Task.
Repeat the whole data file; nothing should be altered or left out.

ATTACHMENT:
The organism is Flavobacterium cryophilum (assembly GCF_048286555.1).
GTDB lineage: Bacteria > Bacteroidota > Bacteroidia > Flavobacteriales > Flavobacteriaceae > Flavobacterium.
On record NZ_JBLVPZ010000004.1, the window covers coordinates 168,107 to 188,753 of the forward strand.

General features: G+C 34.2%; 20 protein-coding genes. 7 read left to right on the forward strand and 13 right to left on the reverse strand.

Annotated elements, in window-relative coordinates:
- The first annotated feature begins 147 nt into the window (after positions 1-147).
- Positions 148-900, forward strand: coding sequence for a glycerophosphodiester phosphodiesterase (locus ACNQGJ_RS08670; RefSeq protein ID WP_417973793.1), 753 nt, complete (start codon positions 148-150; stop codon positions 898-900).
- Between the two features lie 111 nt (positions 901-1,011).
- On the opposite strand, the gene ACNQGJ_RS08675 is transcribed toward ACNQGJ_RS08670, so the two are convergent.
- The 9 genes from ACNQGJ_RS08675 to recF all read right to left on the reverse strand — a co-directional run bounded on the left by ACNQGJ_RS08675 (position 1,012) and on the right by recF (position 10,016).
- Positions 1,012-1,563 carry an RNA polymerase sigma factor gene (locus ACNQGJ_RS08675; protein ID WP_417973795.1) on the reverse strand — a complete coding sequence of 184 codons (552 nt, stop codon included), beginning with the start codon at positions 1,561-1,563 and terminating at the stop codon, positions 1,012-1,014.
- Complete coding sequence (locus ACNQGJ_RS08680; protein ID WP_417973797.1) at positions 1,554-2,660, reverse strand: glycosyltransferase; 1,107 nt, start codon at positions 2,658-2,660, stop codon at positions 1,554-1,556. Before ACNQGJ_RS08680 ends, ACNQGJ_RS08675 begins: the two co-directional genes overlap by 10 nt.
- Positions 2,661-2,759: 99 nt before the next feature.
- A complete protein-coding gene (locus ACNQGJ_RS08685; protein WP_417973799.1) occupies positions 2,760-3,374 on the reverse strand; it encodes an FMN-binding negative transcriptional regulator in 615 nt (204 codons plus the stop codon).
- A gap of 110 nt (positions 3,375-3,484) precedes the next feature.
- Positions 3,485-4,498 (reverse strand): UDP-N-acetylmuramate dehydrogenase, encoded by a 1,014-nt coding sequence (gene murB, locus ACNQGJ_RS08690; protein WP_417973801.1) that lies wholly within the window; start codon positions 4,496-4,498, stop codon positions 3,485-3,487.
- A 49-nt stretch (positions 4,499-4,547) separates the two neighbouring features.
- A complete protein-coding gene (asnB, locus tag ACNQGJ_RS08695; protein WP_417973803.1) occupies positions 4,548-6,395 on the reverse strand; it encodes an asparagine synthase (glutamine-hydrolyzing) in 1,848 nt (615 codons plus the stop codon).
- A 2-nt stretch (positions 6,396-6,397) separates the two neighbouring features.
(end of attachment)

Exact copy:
The organism is Flavobacterium cryophilum (assembly GCF_048286555.1).
GTDB lineage: Bacteria > Bacteroidota > Bacteroidia > Flavobacteriales > Flavobacteriaceae > Flavobacterium.
On record NZ_JBLVPZ010000004.1, the window covers coordinates 168,107 to 188,753 of the forward strand.

General features: G+C 34.2%; 20 protein-coding genes. 7 read left to right on the forward strand and 13 right to left on the reverse strand.

Annotated elements, in window-relative coordinates:
- The first annotated feature begins 147 nt into the window (after positions 1-147).
- Positions 148-900, forward strand: coding sequence for a glycerophosphodiester phosphodiesterase (locus ACNQGJ_RS08670; RefSeq protein ID WP_417973793.1), 753 nt, complete (start codon positions 148-150; stop codon positions 898-900).
- Between the two features lie 111 nt (positions 901-1,011).
- On the opposite strand, the gene ACNQGJ_RS08675 is transcribed toward ACNQGJ_RS08670, so the two are convergent.
- The 9 genes from ACNQGJ_RS08675 to recF all read right to left on the reverse strand — a co-directional run bounded on the left by ACNQGJ_RS08675 (position 1,012) and on the right by recF (position 10,016).
- Positions 1,012-1,563 carry an RNA polymerase sigma factor gene (locus ACNQGJ_RS08675; protein ID WP_417973795.1) on the reverse strand — a complete coding sequence of 184 codons (552 nt, stop codon included), beginning with the start codon at positions 1,561-1,563 and terminating at the stop codon, positions 1,012-1,014.
- Complete coding sequence (locus ACNQGJ_RS08680; protein ID WP_417973797.1) at positions 1,554-2,660, reverse strand: glycosyltransferase; 1,107 nt, start codon at positions 2,658-2,660, stop codon at positions 1,554-1,556. Before ACNQGJ_RS08680 ends, ACNQGJ_RS08675 begins: the two co-directional genes overlap by 10 nt.
- Positions 2,661-2,759: 99 nt before the next feature.
- A complete protein-coding gene (locus ACNQGJ_RS08685; protein WP_417973799.1) occupies positions 2,760-3,374 on the reverse strand; it encodes an FMN-binding negative transcriptional regulator in 615 nt (204 codons plus the stop codon).
- A gap of 110 nt (positions 3,375-3,484) precedes the next feature.
- Positions 3,485-4,498 (reverse strand): UDP-N-acetylmuramate dehydrogenase, encoded by a 1,014-nt coding sequence (gene murB, locus ACNQGJ_RS08690; protein WP_417973801.1) that lies wholly within the window; start codon positions 4,496-4,498, stop codon positions 3,485-3,487.
- A 49-nt stretch (positions 4,499-4,547) separates the two neighbouring features.
- A complete protein-coding gene (asnB, locus tag ACNQGJ_RS08695; protein WP_417973803.1) occupies positions 4,548-6,395 on the reverse strand; it encodes an asparagine synthase (glutamine-hydrolyzing) in 1,848 nt (615 codons plus the stop codon).
- A 2-nt stretch (positions 6,396-6,397) separates the two neighbouring features.